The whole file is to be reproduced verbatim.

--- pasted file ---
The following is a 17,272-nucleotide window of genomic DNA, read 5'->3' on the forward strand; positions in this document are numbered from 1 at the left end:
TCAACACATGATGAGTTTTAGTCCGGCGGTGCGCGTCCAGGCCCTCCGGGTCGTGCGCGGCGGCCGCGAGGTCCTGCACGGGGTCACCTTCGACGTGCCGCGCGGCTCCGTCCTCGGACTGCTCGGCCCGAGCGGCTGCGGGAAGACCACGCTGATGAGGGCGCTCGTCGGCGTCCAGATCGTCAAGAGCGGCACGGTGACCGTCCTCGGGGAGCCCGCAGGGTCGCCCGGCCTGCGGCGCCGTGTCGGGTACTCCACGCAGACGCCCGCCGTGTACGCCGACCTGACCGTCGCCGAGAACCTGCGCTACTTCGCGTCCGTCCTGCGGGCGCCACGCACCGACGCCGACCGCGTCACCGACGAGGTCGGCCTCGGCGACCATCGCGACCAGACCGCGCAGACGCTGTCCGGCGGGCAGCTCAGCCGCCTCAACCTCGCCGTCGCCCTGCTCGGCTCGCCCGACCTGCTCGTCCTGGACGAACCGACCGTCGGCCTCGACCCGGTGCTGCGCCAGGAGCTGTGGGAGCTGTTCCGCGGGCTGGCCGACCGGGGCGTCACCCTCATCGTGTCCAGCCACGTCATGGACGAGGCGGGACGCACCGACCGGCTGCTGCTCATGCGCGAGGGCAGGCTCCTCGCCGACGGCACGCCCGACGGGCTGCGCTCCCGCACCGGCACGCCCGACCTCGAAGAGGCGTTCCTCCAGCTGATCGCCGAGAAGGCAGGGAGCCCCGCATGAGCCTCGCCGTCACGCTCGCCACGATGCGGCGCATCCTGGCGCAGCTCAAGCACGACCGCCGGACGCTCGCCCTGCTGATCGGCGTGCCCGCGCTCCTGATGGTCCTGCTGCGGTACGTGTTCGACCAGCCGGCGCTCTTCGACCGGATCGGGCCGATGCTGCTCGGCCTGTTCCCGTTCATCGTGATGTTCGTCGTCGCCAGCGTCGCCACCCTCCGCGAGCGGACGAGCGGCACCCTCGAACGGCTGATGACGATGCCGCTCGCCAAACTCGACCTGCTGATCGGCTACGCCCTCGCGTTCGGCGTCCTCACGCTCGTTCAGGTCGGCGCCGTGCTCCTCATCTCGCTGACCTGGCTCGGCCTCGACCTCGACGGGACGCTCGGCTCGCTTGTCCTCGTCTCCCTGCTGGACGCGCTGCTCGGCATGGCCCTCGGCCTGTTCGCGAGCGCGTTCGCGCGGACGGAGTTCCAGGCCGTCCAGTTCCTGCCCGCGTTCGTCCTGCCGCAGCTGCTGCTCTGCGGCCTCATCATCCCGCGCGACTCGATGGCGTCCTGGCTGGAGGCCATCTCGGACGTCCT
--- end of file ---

The following is a 17,272-nucleotide window of genomic DNA, read 5'->3' on the forward strand; positions in this document are numbered from 1 at the left end:
TCAACACATGATGAGTTTTAGTCCGGCGGTGCGCGTCCAGGCCCTCCGGGTCGTGCGCGGCGGCCGCGAGGTCCTGCACGGGGTCACCTTCGACGTGCCGCGCGGCTCCGTCCTCGGACTGCTCGGCCCGAGCGGCTGCGGGAAGACCACGCTGATGAGGGCGCTCGTCGGCGTCCAGATCGTCAAGAGCGGCACGGTGACCGTCCTCGGGGAGCCCGCAGGGTCGCCCGGCCTGCGGCGCCGTGTCGGGTACTCCACGCAGACGCCCGCCGTGTACGCCGACCTGACCGTCGCCGAGAACCTGCGCTACTTCGCGTCCGTCCTGCGGGCGCCACGCACCGACGCCGACCGCGTCACCGACGAGGTCGGCCTCGGCGACCATCGCGACCAGACCGCGCAGACGCTGTCCGGCGGGCAGCTCAGCCGCCTCAACCTCGCCGTCGCCCTGCTCGGCTCGCCCGACCTGCTCGTCCTGGACGAACCGACCGTCGGCCTCGACCCGGTGCTGCGCCAGGAGCTGTGGGAGCTGTTCCGCGGGCTGGCCGACCGGGGCGTCACCCTCATCGTGTCCAGCCACGTCATGGACGAGGCGGGACGCACCGACCGGCTGCTGCTCATGCGCGAGGGCAGGCTCCTCGCCGACGGCACGCCCGACGGGCTGCGCTCCCGCACCGGCACGCCCGACCTCGAAGAGGCGTTCCTCCAGCTGATCGCCGAGAAGGCAGGGAGCCCCGCATGAGCCTCGCCGTCACGCTCGCCACGATGCGGCGCATCCTGGCGCAGCTCAAGCACGACCGCCGGACGCTCGCCCTGCTGATCGGCGTGCCCGCGCTCCTGATGGTCCTGCTGCGGTACGTGTTCGACCAGCCGGCGCTCTTCGACCGGATCGGGCCGATGCTGCTCGGCCTGTTCCCGTTCATCGTGATGTTCGTCGTCGCCAGCGTCGCCACCCTCCGCGAGCGGACGAGCGGCACCCTCGAACGGCTGATGACGATGCCGCTCGCCAAACTCGACCTGCTGATCGGCTACGCCCTCGCGTTCGGCGTCCTCACGCTCGTTCAGGTCGGCGCCGTGCTCCTCATCTCGCTGACCTGGCTCGGCCTCGACCTCGACGGGACGCTCGGCTCGCTTGTCCTCGTCTCCCTGCTGGACGCGCTGCTCGGCATGGCCCTCGGCCTGTTCGCGAGCGCGTTCGCGCGGACGGAGTTCCAGGCCGTCCAGTTCCTGCCCGCGTTCGTCCTGCCGCAGCTGCTGCTCTGCGGCCTCATCATCCCGCGCGACTCGATGGCGTCCTGGCTGGAGGCCATCTCGGACGTCCT